Belfast Telegraph

Spending power falls as inflation hits 2.9%

By David Elliott and John Collingridge

Disposable income is dwindling fast according to latest data which has shown the annual rate of price rises reached nearly 3%.


The Office for National Statistics (ONS) said Consumer Price Index (CPI) inflation hit 2.9% in June, up from 2.7% in May and the highest level since April 2012.

Although expected by economists, the increase is well above the Bank of England's inflation target of 2%, and is likely to worry the central bank's new govenor Mark Carney and hit consumer spending.

Behind the increase is a jump in the cost of motor fuel, clothing and footwear, although both the cost of transport and food fell.

The figures showed inflation continues to erode consumers' spending power and significantly outstrip wage rises, which increased by just 1.3% in the three months to April compared with a year earlier.

Price rises for personal care items such as moisturiser and deodorant, and increases in the cost of domestic heating fuel, also helped drive inflation higher.

But there were falls in the cost of potatoes, fruit, bread, cereals and dairy products, defying economists' expectations of price rises.

Air fares and package holidays also fell in June, compared with sharp increases in flight costs in May.

Price falls for sofa beds, carpets and settees also helped hold back inflation.

A Treasury spokesman said inflation is down significantly from its peak of 5.2% in 2011.

He added: "At the same time, to help families with the cost of living, the Government has increased the tax-free personal allowance to £10,000, which will take 2.4 million people out of income tax altogether and save a typical basic rate taxpayer almost £600, and frozen fuel duty, which has kept petrol prices 13p per litre lower than they would otherwise have been."

The figures from the ONS also showed that Retail Prices Index (RPI) inflation, which includes housing costs, rose to 3.3% in June from 3.1% in May.

Recently-launched experimental measures of inflation – CPIH, including housing costs, and RPIJ, which was created to iron out the gap formed by the different methods of calculating the price of goods – both stood at 2.7% in June.

A figure above 3% would have required Mr Carney to write to Mr Osborne explaining why inflation remains so high above target.

The Bank voted against increasing its £375 billion QE programme earlier this month.

Minutes of the meeting published tomorrow will show if Mr Carney followed his predecessor, Sir Mervyn King, in voting for more QE.

Separate data also showed that factory gate prices rose by 2% in the year to June.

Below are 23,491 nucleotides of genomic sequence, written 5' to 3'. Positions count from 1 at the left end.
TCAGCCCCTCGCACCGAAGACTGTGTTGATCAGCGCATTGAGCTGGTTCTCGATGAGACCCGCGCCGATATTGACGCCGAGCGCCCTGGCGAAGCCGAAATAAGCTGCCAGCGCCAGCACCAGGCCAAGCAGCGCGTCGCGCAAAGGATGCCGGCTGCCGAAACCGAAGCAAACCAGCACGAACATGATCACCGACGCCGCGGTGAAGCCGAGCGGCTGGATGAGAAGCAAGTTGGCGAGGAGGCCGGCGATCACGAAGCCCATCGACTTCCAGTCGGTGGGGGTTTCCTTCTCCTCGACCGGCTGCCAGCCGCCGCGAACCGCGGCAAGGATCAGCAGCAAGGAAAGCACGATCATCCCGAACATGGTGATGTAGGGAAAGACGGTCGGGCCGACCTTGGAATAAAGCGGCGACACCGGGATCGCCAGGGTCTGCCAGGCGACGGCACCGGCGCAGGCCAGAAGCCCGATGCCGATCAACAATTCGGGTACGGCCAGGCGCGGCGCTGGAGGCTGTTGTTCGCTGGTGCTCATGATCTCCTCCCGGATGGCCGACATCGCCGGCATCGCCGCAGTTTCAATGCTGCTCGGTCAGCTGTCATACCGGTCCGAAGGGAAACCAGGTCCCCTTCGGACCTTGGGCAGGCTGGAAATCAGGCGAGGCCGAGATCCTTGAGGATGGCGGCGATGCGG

Woe to consumers as CPI rate stays high

Dr Esmond Birnie, PwC chief economist in Northern Ireland for PwC

While June's 2.9% CPI inflation was less than expected it remains stubbornly above the Bank of England's 2% target.

Almost five years of above-target inflation has severely impacted workers' and households' purchasing power and is contributing to the sluggish economic recovery.

Looking to the future, we expect inflation to continue to run above the 2% target; back in May, the Bank of England said inflation would exceed its target until early 2016; and with oil prices steadily rising and sterling weakening against the dollar any quick fall in inflation towards the Bank's 2% target is unlikely.

This persistently higher than target UK inflation will continue to erode real household buying power and impact on consumer spending and ultimately slow any recovery.

Disposable income faces more pressure

Angela McGowan, Danske Bank Chief Economist

Although the edging up of inflation has been expected, it still doesn't take away from the fact that rising prices are putting downward pressure on households' disposable income.

The recent depreciation of sterling will not help this price index and in particular, sterling's fall relative to the dollar could continue to cause problems for petrol prices in the months ahead as oil is generally traded in dollars.

It is however highly unlikely that this week's inflation rise will change the Bank of England's view on economic policy.

The UK economy is showing signs of recovery but it is still not strong enough for the Bank of England to tighten interest rates or pull back on other forms of stimulus.

Interest rates are expected to stay low for an extended period and the Bank of England and households will be expected to take a little inflation rise on the chin until the recovery is truly embedded.

Belfast Telegraph